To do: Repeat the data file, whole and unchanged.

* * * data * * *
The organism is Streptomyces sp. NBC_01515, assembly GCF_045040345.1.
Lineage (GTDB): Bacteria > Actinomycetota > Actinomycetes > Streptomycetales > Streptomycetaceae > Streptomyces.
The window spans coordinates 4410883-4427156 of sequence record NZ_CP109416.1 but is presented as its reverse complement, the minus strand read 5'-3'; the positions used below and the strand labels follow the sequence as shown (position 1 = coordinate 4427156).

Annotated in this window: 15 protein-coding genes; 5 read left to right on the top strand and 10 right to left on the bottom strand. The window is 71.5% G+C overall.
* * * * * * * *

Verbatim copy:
The organism is Streptomyces sp. NBC_01515, assembly GCF_045040345.1.
Lineage (GTDB): Bacteria > Actinomycetota > Actinomycetes > Streptomycetales > Streptomycetaceae > Streptomyces.
The window spans coordinates 4410883-4427156 of sequence record NZ_CP109416.1 but is presented as its reverse complement, the minus strand read 5'-3'; the positions used below and the strand labels follow the sequence as shown (position 1 = coordinate 4427156).

Annotated in this window: 15 protein-coding genes; 5 read left to right on the top strand and 10 right to left on the bottom strand. The window is 71.5% G+C overall.